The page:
Diversify LNG imports to India away from Gulf

Vol 8, PW 26 (06 Apr 05) People & Policy
     

A series of recommendations circulating in the Indian oil ministry could see India reduce its dependence on LNG from the Gulf region.

An internal note dated 1st March 2005, prepared by joint secretary Prabh Das, speaks at length about what India must do to ensure the security of its LNG imports. Energy security would dictate diversification of sources to as many suppliers as possible, economically and securely, the report says.

Conversely, LNG suppliers should be those who do not supply oil to the country. Das admits that this option might not be achievable but argues strongly that it must be considered as India enters into more and more long-term contracts for LNG.

For if a disruption disables oil supplies in a country, there is an increased likelihood that LNG supplies (from that country) would also be affected. Das points out that 67% of Indias crude imports come from west Asia.

Therefore LNG imports, to enhance our energy security, should come from countries other than west Asia. He then suggests that India should look at countries like Indonesia, Australia, Malaysia and nine others, which currently export LNG that totals up to one third of the worlds total proven recoverable gas reserves.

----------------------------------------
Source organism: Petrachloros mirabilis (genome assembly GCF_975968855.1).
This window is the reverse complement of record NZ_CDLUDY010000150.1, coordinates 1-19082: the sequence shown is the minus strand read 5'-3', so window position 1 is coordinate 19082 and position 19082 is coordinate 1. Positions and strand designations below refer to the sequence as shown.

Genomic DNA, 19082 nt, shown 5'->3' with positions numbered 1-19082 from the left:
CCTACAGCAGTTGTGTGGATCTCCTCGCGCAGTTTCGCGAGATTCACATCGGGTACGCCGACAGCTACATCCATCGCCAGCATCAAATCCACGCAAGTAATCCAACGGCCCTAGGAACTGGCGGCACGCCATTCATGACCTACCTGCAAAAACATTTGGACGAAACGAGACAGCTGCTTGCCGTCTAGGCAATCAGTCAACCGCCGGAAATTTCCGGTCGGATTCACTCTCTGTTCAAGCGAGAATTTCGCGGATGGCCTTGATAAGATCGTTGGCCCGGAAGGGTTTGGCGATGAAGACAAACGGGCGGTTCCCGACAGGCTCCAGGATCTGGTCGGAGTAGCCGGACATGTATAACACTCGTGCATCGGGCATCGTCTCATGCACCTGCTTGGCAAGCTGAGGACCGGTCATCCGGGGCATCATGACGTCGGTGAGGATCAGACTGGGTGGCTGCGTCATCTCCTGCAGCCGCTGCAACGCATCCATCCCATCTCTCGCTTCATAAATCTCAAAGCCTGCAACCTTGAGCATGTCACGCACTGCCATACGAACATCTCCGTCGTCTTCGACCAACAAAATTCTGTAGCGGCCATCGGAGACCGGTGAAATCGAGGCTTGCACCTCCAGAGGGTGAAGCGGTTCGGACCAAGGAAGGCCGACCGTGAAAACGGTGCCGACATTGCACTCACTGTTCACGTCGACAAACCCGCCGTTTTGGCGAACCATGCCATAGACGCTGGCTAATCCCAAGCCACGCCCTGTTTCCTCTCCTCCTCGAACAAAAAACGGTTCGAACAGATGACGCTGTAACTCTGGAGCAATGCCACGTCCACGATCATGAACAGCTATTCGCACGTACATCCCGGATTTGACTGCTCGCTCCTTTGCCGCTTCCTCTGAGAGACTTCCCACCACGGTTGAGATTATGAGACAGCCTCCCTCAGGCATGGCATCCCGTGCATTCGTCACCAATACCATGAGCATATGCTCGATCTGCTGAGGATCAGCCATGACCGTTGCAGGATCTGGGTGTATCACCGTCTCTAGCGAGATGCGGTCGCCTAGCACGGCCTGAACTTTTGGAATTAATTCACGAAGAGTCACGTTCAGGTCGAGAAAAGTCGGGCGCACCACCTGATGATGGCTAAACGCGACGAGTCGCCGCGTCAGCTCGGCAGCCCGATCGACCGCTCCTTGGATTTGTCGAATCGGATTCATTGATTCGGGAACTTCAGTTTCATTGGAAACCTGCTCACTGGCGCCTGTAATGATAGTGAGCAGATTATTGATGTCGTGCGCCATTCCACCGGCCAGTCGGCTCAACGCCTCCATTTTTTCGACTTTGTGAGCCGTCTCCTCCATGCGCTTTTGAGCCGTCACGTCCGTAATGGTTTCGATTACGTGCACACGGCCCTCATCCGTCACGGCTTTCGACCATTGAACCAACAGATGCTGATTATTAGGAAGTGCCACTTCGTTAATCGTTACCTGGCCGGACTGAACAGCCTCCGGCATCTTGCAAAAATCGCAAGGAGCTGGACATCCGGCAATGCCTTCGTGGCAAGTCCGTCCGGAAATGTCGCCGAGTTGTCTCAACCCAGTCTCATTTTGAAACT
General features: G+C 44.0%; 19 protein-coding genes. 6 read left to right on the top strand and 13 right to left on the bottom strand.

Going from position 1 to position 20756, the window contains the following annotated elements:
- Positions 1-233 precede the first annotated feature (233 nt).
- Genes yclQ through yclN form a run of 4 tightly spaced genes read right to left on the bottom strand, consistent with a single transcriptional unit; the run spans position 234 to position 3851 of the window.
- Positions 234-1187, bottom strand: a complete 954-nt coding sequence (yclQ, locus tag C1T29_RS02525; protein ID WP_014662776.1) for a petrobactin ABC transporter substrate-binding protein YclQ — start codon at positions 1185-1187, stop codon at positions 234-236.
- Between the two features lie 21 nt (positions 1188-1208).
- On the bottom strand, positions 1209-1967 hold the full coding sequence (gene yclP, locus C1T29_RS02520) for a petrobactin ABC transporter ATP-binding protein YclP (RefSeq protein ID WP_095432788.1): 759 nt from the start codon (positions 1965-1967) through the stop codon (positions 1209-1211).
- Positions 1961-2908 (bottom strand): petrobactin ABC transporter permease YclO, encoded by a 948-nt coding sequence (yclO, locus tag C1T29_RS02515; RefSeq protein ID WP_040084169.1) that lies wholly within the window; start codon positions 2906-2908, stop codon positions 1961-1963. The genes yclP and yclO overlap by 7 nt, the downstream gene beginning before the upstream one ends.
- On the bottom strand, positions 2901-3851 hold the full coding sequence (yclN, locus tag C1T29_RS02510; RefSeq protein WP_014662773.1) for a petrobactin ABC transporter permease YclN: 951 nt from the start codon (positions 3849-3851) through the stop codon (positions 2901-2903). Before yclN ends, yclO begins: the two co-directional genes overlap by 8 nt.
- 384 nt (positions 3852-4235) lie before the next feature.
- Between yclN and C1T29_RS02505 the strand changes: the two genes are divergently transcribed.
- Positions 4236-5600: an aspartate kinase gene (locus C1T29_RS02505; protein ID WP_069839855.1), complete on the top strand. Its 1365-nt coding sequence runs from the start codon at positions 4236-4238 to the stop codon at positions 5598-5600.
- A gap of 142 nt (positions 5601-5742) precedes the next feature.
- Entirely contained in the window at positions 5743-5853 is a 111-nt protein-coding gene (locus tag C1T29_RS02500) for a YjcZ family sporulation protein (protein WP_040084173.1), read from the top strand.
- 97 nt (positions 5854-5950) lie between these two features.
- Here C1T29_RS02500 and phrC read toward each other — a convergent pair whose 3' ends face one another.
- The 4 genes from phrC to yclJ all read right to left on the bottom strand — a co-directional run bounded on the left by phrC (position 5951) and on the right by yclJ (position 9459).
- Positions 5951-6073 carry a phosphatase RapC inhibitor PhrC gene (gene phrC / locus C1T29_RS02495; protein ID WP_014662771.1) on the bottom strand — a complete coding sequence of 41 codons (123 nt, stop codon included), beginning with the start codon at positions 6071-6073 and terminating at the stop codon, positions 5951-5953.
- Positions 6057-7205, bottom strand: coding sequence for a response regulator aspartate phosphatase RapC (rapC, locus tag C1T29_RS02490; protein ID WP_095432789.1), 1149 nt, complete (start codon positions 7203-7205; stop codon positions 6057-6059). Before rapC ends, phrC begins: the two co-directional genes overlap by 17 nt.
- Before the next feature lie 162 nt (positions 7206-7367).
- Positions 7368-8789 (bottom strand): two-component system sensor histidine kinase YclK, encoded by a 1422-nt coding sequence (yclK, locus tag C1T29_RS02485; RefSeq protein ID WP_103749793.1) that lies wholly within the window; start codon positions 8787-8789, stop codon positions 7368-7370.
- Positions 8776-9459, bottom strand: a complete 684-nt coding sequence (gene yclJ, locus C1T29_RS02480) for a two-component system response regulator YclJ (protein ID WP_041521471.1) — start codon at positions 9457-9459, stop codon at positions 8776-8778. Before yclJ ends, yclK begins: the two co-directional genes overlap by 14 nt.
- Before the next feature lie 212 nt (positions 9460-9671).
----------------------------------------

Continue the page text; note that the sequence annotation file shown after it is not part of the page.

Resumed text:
The most significant gas reserves by far are in Qatar followed by UAE and the US, says the Das report. Among LNG exporters in the Asia Pacific, the largest proven recoverable gas reserves are in Indonesia, Australia and Malaysia.

The other countries are: Brunei, Trinidad & Tobago, Libya, Algeria, Nigeria and Oman. Also highlighted is the availability of natural gas from the Russian Federation and Iran, which have the worlds largest proven recoverable natural gas reserves.

They do not export LNG, writes the report. But both countries have plans to do so by end of the decade.

LNG Summit